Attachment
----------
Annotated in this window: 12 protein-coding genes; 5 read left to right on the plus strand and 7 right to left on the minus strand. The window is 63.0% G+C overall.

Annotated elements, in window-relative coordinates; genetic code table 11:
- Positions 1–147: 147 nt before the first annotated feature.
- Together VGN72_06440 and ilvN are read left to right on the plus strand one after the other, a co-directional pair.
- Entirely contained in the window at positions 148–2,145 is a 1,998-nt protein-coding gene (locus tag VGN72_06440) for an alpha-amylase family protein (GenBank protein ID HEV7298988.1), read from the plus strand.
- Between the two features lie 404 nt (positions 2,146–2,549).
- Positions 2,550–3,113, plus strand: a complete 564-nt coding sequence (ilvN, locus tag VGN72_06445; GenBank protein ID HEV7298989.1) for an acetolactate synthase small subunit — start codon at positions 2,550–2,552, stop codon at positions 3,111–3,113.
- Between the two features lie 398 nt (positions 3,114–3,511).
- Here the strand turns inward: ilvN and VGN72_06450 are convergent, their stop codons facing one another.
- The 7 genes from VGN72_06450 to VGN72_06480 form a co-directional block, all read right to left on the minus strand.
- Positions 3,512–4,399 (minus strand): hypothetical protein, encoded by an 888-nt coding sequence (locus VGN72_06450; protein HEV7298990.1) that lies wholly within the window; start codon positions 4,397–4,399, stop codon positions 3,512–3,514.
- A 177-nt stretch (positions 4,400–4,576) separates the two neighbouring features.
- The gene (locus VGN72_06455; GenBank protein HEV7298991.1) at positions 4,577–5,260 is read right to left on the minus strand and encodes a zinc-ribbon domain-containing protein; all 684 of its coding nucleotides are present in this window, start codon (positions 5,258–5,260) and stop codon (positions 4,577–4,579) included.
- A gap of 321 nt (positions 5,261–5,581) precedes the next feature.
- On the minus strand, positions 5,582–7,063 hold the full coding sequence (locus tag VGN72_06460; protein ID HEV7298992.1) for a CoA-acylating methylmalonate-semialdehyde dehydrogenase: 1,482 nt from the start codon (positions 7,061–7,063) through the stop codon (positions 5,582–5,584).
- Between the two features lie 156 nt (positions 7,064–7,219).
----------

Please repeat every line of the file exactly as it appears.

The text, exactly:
Annotated in this window: 12 protein-coding genes; 5 read left to right on the plus strand and 7 right to left on the minus strand. The window is 63.0% G+C overall.

Annotated elements, in window-relative coordinates; genetic code table 11:
- Positions 1–147: 147 nt before the first annotated feature.
- Together VGN72_06440 and ilvN are read left to right on the plus strand one after the other, a co-directional pair.
- Entirely contained in the window at positions 148–2,145 is a 1,998-nt protein-coding gene (locus tag VGN72_06440) for an alpha-amylase family protein (GenBank protein ID HEV7298988.1), read from the plus strand.
- Between the two features lie 404 nt (positions 2,146–2,549).
- Positions 2,550–3,113, plus strand: a complete 564-nt coding sequence (ilvN, locus tag VGN72_06445; GenBank protein ID HEV7298989.1) for an acetolactate synthase small subunit — start codon at positions 2,550–2,552, stop codon at positions 3,111–3,113.
- Between the two features lie 398 nt (positions 3,114–3,511).
- Here the strand turns inward: ilvN and VGN72_06450 are convergent, their stop codons facing one another.
- The 7 genes from VGN72_06450 to VGN72_06480 form a co-directional block, all read right to left on the minus strand.
- Positions 3,512–4,399 (minus strand): hypothetical protein, encoded by an 888-nt coding sequence (locus VGN72_06450; protein HEV7298990.1) that lies wholly within the window; start codon positions 4,397–4,399, stop codon positions 3,512–3,514.
- A 177-nt stretch (positions 4,400–4,576) separates the two neighbouring features.
- The gene (locus VGN72_06455; GenBank protein HEV7298991.1) at positions 4,577–5,260 is read right to left on the minus strand and encodes a zinc-ribbon domain-containing protein; all 684 of its coding nucleotides are present in this window, start codon (positions 5,258–5,260) and stop codon (positions 4,577–4,579) included.
- A gap of 321 nt (positions 5,261–5,581) precedes the next feature.
- On the minus strand, positions 5,582–7,063 hold the full coding sequence (locus tag VGN72_06460; protein ID HEV7298992.1) for a CoA-acylating methylmalonate-semialdehyde dehydrogenase: 1,482 nt from the start codon (positions 7,061–7,063) through the stop codon (positions 5,582–5,584).
- Between the two features lie 156 nt (positions 7,064–7,219).